Monday, 10 September 2012

Have you heard.....Living with a hearing loss

Sorry for the lack of blog entry last week, I was away in Devon racing at the South Coast Rowing Championships.

I did however do some great market research, using a close friend, also a rower, as my test dummy.

Born with a profound hearing loss he has grown up wearing hearing aids and using assistive listening devices. A few years ago he took an amazing step, and had a cochlear implant fitted.

A Cochlear implant is a surgically implanted electronic device that provides a sense of sound to a person who is severely-profoundly deaf. In the most part the implant is embedded under the skin just behind the ear, with a magnetic link to an actual hearing aid sitting on the ear itself. The implant is also connected via tiny wires to the real cochlear, where through the use of many electrodes, it stimulates the cochlear in the appropriate places according to the sounds transmitted from the microphone of the hearing aid. (for a more detailed explanation visit wikipedia)

I have known this friend for several years now (post cochlear implant) but never really questioned him about his hearing, until last week, and even without asking questions it was interesting to stay with him for a few days and begin to appreciate just how it effects his life.

He has never been to a private Audiologist like myself, this is often the case with congenital hearing losses as the National Health Service would have always been his parents first point of call.
So he wears a large power aid in his left ear and the cochlear implant in his right both of course NHS, strangely not from the same hospital though, right one from Bristol and left from Barnstable.

Having no experience with cochlear implants, this was what I was most interested in, I have seen the videos on the internet when children first have an implant switched on and assumed, naively that this is what it must have been like for him, not so.

Firstly there were severe balance and nausea issues, we often forget that our ears not only help us to communicate but also control our ability to stay on our feet. Once this had worn off the new sound itself was enough to drive him mad, a simple rustle of a crisp packet sounded like the roar of thunder and noisy environments had to be avoided at all costs. At the time he was quite serious when he asked the doctor to have it removed, but luckily he persisted. It took about a year for the benefits to begin to outweigh the negatives, the turning point he tells me being the first time he was able to recognise birds song.

Both being rowers we soon moved on to how hearing loss effects him in his sport. He tells me that he used to wear them both whilst rowing, which although a little hap-hazard (sweat would often transfer inside the aids and prevent them from working for a short time) this at least meant he could hear the calls from the coxswain, or even the start of the race. After one aid took a knock whilst out on the water and ended up at the bottom of the river however*, he now chooses to row deaf. This has its complications, his son who rows infront of him in the boat tells me that he can feel his dad take his first stroke moments after they do, and having rowed with him myself a few weeks ago; sitting on the water waiting to race is quite a social event for most, but without any hearing a long silence for him.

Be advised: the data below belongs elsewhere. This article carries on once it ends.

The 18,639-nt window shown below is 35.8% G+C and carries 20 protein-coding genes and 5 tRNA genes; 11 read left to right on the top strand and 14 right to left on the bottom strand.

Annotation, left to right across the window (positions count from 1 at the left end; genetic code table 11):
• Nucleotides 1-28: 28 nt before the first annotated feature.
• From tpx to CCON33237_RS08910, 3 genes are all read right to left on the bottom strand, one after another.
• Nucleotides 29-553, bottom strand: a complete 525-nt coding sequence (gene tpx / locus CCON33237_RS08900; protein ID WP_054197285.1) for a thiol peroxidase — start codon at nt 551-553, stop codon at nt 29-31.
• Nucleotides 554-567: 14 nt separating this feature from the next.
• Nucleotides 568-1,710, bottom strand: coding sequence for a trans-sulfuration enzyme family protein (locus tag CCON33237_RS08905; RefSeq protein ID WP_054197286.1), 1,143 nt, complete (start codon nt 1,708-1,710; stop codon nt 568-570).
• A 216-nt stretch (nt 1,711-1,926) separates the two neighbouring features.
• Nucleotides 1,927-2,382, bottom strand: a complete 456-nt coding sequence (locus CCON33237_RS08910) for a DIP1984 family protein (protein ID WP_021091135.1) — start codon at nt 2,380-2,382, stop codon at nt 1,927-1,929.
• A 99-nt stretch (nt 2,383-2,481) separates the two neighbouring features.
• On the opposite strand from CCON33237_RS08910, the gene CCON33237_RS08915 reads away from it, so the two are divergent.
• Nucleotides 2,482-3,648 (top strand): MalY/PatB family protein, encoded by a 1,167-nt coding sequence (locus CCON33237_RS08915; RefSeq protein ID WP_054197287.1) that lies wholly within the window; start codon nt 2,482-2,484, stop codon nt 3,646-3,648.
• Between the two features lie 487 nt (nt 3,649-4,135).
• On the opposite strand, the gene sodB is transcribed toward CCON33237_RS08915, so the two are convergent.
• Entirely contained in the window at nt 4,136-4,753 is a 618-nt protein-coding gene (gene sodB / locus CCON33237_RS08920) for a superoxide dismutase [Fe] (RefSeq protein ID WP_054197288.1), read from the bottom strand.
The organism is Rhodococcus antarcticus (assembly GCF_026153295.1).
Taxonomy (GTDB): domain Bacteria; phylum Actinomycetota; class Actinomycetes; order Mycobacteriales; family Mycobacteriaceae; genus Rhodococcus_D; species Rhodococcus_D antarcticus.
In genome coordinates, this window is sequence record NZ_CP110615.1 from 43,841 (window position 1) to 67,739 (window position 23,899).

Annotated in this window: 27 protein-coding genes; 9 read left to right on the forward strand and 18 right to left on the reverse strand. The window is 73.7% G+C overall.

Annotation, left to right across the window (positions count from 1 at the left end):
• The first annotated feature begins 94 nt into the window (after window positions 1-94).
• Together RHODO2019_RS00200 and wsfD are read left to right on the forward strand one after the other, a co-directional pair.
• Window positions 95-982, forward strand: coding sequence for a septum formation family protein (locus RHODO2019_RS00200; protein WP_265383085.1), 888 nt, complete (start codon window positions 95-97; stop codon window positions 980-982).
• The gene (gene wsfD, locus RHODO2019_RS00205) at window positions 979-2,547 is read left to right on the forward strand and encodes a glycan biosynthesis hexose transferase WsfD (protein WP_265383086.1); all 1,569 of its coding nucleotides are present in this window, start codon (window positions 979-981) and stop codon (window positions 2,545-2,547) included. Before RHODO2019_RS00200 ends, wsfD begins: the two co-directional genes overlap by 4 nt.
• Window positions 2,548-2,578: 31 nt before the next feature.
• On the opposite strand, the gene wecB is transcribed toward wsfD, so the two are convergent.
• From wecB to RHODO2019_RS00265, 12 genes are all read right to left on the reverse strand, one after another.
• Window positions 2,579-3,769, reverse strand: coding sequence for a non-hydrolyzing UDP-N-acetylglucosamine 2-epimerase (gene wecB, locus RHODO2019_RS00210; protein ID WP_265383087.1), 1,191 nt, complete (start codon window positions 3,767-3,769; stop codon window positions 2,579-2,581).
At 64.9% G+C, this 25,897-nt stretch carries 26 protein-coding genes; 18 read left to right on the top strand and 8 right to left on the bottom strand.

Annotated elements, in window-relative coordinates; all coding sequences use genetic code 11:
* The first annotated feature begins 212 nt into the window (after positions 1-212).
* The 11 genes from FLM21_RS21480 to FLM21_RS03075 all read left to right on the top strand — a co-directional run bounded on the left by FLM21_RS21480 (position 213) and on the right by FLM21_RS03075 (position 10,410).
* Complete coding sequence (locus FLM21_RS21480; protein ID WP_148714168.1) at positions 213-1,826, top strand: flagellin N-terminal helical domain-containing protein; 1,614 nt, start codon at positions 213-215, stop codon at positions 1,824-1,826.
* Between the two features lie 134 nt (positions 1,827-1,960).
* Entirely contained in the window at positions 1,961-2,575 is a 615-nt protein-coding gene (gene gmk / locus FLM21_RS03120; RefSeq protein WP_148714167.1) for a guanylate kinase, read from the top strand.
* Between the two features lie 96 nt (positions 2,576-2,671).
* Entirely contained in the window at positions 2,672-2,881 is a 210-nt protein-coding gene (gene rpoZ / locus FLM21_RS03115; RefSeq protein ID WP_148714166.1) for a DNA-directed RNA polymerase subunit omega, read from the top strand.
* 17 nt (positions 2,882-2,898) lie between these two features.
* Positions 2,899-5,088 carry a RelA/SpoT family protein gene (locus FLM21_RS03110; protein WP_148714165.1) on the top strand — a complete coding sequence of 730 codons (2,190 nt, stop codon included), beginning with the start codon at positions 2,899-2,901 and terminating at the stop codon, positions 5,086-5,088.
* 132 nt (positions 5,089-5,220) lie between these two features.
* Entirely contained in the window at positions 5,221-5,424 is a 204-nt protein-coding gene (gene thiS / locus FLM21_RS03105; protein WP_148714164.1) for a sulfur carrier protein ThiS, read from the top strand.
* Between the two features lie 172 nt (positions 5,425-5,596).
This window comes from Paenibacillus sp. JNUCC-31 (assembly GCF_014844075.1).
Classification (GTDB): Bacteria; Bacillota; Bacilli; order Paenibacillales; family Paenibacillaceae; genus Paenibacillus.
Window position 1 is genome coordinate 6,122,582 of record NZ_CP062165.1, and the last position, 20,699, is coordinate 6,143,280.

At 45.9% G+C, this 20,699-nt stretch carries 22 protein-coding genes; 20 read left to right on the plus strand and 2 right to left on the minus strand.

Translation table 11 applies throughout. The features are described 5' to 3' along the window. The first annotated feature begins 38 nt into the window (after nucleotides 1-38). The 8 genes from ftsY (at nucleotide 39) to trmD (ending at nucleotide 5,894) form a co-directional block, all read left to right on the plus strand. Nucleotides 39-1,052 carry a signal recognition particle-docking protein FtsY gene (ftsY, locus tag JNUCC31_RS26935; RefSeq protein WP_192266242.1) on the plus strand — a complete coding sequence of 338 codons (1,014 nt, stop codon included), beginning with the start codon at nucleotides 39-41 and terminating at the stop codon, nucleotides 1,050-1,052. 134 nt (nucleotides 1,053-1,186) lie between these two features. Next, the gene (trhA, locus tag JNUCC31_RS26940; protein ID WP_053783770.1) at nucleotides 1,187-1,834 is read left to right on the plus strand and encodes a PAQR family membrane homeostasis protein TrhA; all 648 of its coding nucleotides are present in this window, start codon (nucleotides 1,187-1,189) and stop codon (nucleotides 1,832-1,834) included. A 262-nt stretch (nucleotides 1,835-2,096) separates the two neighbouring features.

*he recovered the aid at low tide, and once dry worked right-as-rain!

Simple problems that probably become everyday routine also occurred over the week, like the batteries dying without any notice, sounds quite normal but try to appreciate that when this happens he doesn't hear someone suddenly sticking their fingers in your ears. Or when trying to reach him by phone, simply arranging dinner may take 4 or 5 texts. 

There are strangely, some benefits to being deaf. Whilst staying with him, he reminded me that there was no need to be quiet in the mornings, as there was no way I would wake him up. For the same reason the lack of double glazing on a main street flat has no affect on his sleep. In order to wake up in time for work he uses a simple vibrating alarm clock, placed under the pillow.

All in all how much his hearing loss affects his life is completely relative. The hearing he has now is far better than it was only a few years ago, however if tomorrow his hearing was the same as mine, he would then realise quite how much he was affected by it.

He was surprised to hear of the technology that is available privately however, water proof aids, wireless mobile connection, convenient charging would all benefit him, and perhaps that's the difference between private and NHS, both can improve your hearing, but only we can give flexible, convenient solutions to everyday problems.

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